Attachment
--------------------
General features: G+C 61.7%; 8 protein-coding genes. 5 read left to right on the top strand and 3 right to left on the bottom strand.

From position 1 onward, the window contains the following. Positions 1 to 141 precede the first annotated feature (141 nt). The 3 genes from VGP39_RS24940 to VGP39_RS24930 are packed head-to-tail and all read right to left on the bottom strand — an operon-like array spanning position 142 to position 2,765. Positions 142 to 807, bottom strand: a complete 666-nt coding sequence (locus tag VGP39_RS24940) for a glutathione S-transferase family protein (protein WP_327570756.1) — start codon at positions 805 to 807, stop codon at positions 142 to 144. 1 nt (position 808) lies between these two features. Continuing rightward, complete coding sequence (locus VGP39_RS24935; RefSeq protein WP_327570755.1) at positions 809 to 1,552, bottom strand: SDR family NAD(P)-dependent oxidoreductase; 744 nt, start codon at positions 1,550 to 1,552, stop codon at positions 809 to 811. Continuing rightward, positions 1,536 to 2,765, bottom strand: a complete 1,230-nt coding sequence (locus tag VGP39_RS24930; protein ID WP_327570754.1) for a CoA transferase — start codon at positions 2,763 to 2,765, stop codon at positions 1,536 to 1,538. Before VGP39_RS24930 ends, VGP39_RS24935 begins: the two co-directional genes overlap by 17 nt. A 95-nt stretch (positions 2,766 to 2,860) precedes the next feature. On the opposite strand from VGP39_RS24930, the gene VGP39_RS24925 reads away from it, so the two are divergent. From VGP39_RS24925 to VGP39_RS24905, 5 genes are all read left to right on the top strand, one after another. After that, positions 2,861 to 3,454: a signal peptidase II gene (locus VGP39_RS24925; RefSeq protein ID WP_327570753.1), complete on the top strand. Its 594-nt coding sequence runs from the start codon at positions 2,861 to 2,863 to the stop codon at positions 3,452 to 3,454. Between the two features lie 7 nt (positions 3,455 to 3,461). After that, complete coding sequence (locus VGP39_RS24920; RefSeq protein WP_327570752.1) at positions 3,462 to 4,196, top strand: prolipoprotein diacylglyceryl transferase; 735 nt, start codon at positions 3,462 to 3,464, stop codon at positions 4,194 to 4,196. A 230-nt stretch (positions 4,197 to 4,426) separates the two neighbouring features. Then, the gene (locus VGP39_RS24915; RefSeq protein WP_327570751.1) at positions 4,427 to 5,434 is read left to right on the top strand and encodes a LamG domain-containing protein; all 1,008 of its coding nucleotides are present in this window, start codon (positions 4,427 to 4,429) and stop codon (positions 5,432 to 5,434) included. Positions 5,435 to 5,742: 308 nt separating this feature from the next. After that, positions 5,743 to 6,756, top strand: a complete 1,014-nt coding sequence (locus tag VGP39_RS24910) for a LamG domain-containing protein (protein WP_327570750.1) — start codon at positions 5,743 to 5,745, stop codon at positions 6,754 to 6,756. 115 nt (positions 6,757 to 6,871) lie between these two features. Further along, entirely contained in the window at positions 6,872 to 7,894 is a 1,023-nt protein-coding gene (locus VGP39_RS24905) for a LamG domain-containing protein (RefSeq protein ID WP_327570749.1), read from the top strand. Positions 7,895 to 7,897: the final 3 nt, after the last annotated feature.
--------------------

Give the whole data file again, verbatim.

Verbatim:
General features: G+C 61.7%; 8 protein-coding genes. 5 read left to right on the top strand and 3 right to left on the bottom strand.

From position 1 onward, the window contains the following. Positions 1 to 141 precede the first annotated feature (141 nt). The 3 genes from VGP39_RS24940 to VGP39_RS24930 are packed head-to-tail and all read right to left on the bottom strand — an operon-like array spanning position 142 to position 2,765. Positions 142 to 807, bottom strand: a complete 666-nt coding sequence (locus tag VGP39_RS24940) for a glutathione S-transferase family protein (protein WP_327570756.1) — start codon at positions 805 to 807, stop codon at positions 142 to 144. 1 nt (position 808) lies between these two features. Continuing rightward, complete coding sequence (locus VGP39_RS24935; RefSeq protein WP_327570755.1) at positions 809 to 1,552, bottom strand: SDR family NAD(P)-dependent oxidoreductase; 744 nt, start codon at positions 1,550 to 1,552, stop codon at positions 809 to 811. Continuing rightward, positions 1,536 to 2,765, bottom strand: a complete 1,230-nt coding sequence (locus tag VGP39_RS24930; protein ID WP_327570754.1) for a CoA transferase — start codon at positions 2,763 to 2,765, stop codon at positions 1,536 to 1,538. Before VGP39_RS24930 ends, VGP39_RS24935 begins: the two co-directional genes overlap by 17 nt. A 95-nt stretch (positions 2,766 to 2,860) precedes the next feature. On the opposite strand from VGP39_RS24930, the gene VGP39_RS24925 reads away from it, so the two are divergent. From VGP39_RS24925 to VGP39_RS24905, 5 genes are all read left to right on the top strand, one after another. After that, positions 2,861 to 3,454: a signal peptidase II gene (locus VGP39_RS24925; RefSeq protein ID WP_327570753.1), complete on the top strand. Its 594-nt coding sequence runs from the start codon at positions 2,861 to 2,863 to the stop codon at positions 3,452 to 3,454. Between the two features lie 7 nt (positions 3,455 to 3,461). After that, complete coding sequence (locus VGP39_RS24920; RefSeq protein WP_327570752.1) at positions 3,462 to 4,196, top strand: prolipoprotein diacylglyceryl transferase; 735 nt, start codon at positions 3,462 to 3,464, stop codon at positions 4,194 to 4,196. A 230-nt stretch (positions 4,197 to 4,426) separates the two neighbouring features. Then, the gene (locus VGP39_RS24915; RefSeq protein WP_327570751.1) at positions 4,427 to 5,434 is read left to right on the top strand and encodes a LamG domain-containing protein; all 1,008 of its coding nucleotides are present in this window, start codon (positions 4,427 to 4,429) and stop codon (positions 5,432 to 5,434) included. Positions 5,435 to 5,742: 308 nt separating this feature from the next. After that, positions 5,743 to 6,756, top strand: a complete 1,014-nt coding sequence (locus tag VGP39_RS24910) for a LamG domain-containing protein (protein WP_327570750.1) — start codon at positions 5,743 to 5,745, stop codon at positions 6,754 to 6,756. 115 nt (positions 6,757 to 6,871) lie between these two features. Further along, entirely contained in the window at positions 6,872 to 7,894 is a 1,023-nt protein-coding gene (locus VGP39_RS24905) for a LamG domain-containing protein (RefSeq protein ID WP_327570749.1), read from the top strand. Positions 7,895 to 7,897: the final 3 nt, after the last annotated feature.